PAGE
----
Wednesday, November 05, 2014

Will Facebook Face a Tsūnami?

Move over Facebook, there's a new social network in town. It's a site called tsū (pronounced Sue) and it aims to change the way the social networking game is played. More specifically, tsū will pay you to play. In other words, you'll get paid for posting content. How much? That depends on if you get in on the ground floor.

In the movie, The Social Network, we get to see the beginnings of Facebook and how Mark Zuckerberg eventually builds it into a billion dollar website, all with content provided by its users. All those ads you see on Facebook generates revenue that all goes to Zuckerberg. He's become a very rich man from those ads. How much do you get paid for providing the content? A big fat zero!

social network logo
That's where tsū comes in. They believe everyone deserves a piece of the ad revenue pie. tsū is a free social network and payment platform that shares up to 90% of revenues with its users who are responsible for providing the content. Maybe soon everyone will be networking for the weekend.

In the movie clip above, Jesse Eisenberg as Mark Zuckerberg brags how "my colleagues and I are doing things that no one in this room, including and especially your clients, are intellectually or creatively capable of doing."

It seems that tsū got a little more creative than Zuckerberg when it comes to sharing the wealth. If the prospect of getting paid to post content on a rival social network is incentive enough to convince Facebook users to leave, Zuckerberg will have to use all the intellect he has in his nerdy little head to figure a way to stop that from happening. Until then, Mark, you don't get to brag about what you are creatively capable of doing.

By the way, the clients that are shown and referred to in that clip are the Winklevoss twins, both played by actor Armie Hammer. I wonder if the twins are on Facebook? Maybe they'll sign up on tsū.

Will this new social network be the tsūnami that finally wipes out Facebook? Only time will tell. Maybe Jesse Eisenberg, Andrew Garfield and Justin Timberlake will have to return in a sequel to The Social Network when the dust finally settles.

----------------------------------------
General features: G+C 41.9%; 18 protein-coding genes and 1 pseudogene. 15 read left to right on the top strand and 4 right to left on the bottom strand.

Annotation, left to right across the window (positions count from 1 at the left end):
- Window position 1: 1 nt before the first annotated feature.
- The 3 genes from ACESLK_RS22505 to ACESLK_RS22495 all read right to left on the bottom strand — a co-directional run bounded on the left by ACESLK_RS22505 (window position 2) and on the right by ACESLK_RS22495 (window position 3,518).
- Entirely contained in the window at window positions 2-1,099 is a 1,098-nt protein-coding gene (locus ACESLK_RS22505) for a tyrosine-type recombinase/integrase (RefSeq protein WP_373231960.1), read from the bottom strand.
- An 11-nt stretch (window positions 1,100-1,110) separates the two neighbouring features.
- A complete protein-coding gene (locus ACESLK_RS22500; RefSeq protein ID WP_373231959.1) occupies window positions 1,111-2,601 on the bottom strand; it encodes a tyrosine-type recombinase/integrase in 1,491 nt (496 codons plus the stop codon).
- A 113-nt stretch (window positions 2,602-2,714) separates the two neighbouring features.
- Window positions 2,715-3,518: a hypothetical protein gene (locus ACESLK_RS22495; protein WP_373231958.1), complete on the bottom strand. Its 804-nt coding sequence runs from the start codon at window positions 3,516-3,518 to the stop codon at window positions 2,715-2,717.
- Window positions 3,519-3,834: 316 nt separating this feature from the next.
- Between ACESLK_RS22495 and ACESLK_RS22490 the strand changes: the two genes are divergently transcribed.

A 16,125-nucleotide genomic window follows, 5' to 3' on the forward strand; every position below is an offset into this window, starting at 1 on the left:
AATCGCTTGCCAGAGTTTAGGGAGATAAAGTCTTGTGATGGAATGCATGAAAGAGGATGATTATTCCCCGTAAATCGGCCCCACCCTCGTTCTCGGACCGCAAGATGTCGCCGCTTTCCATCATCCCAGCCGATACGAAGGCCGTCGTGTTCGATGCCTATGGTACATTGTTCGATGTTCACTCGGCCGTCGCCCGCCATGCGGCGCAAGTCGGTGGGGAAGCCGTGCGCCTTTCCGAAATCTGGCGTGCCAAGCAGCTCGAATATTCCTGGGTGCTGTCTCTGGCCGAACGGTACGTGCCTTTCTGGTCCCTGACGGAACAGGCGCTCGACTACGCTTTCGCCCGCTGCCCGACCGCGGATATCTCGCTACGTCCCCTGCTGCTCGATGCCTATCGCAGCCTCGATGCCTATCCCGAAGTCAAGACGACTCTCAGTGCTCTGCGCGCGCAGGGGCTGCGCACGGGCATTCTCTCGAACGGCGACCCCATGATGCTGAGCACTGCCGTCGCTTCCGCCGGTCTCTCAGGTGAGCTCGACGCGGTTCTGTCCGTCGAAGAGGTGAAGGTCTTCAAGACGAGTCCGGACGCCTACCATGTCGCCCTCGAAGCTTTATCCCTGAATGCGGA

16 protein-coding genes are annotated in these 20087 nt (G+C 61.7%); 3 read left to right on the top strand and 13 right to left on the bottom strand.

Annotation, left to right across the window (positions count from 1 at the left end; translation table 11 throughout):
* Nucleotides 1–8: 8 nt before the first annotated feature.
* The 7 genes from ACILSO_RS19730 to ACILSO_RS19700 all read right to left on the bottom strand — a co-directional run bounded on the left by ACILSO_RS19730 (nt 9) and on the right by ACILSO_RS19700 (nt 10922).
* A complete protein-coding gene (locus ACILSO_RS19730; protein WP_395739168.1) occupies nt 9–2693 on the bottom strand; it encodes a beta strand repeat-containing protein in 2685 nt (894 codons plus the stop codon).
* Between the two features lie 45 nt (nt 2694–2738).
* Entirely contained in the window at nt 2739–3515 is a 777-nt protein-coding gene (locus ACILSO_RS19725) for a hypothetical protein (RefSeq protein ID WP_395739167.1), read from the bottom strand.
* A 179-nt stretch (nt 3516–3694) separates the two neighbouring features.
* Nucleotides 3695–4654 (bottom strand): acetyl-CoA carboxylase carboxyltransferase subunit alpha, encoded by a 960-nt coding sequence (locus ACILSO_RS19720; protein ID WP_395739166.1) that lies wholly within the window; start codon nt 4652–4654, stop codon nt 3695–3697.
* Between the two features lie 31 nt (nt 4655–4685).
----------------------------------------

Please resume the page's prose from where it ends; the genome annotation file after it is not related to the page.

In the meantime, if you want to get in on the ground floor of tsū, you'll need an invitation. New members can only join tsū by user invitation (via member shortcodes.) Tsū's invite-only system enables them to track and distribute network value to the users who help tsū grow.

A short code is your profile page URL. The format of this url will always be

Here's Your Invitation
Click on my shortcode to join tsū: 

Friday, October 31, 2014

Night of the Living Dead

Night of the Living Dead poster
Night of the Living Dead is one of my favourite movies of all time. I can't recall how old I was the first time I watched it but I do know it was on TV. I loved it instantly. Since then I have made it an annual Halloween tradition to watch it during the holiday. I hope some of you who've never seen it and stumble onto this page will take this opportunity as your inaugural viewing. I'm always happy when I can introduce a classic horror film to a new audience.

This is the film that is pretty much the Bible of zombie movies and set the standard for all imitators to follow. Since then, others have added their own twist to zombie lore such as running zombies which has become a controversial topic amongst zombie fans. You're either a fan of slow zombies or fast zombies. There's usually no middle ground. In NOTLD there are only slow, shambling zombies. The closest we get to a fast zombie is when the first one that appears (Bill Hinzman) in the film chases Barbra (Judith O'Dea) through a cemetery. He doesn't so much run as he does a swift but awkward, stiff-limbed stumble.

I almost forgot to tell you that the word "zombie" is never mentioned in NOTLD. The living dead in this movie are referred to as "ghouls". Also, the zombies in this movie do not have a preference for brains. They're perfectly content with gnawing on a juicy thigh or meaty arm. That was something that originated in Return of The Living Dead, which while not considered a sequel, does make indirect reference to the events of NOTLD but is more of a parody.

One of the things about NOTLD that impresses me the most is how authentic the TV and radio news reports look and sound. Unlike many other movies which feature news reports, the actors in this movie act like real life news reporters actually would and sound credible. Too many times in other films, the actors as newsreaders are trying too hard and sound like they're acting. Nobody buys it. When you hear the news reports in NOTLD, you get the sense that the horrific events unfolding are real and the audience is more easily able to suspend disbelief. It probably helps that one of the reporters in the movie is "Chilly Billy".